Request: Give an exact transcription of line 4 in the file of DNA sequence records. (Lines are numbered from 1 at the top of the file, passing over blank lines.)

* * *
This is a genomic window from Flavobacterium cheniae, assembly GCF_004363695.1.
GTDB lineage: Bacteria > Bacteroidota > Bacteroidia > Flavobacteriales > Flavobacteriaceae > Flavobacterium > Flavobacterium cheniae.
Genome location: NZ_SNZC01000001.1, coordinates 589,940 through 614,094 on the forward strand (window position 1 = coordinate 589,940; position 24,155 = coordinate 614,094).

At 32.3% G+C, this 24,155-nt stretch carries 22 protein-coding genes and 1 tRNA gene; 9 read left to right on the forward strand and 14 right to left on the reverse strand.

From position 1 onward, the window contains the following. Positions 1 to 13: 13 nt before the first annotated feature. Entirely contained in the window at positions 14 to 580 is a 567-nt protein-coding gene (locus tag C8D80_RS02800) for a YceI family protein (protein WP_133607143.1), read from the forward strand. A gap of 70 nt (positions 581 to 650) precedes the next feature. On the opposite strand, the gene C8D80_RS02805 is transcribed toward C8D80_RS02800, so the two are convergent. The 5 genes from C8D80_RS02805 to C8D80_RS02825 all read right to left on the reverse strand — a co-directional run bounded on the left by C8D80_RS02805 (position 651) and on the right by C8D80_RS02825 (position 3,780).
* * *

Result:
At 32.3% G+C, this 24,155-nt stretch carries 22 protein-coding genes and 1 tRNA gene; 9 read left to right on the forward strand and 14 right to left on the reverse strand.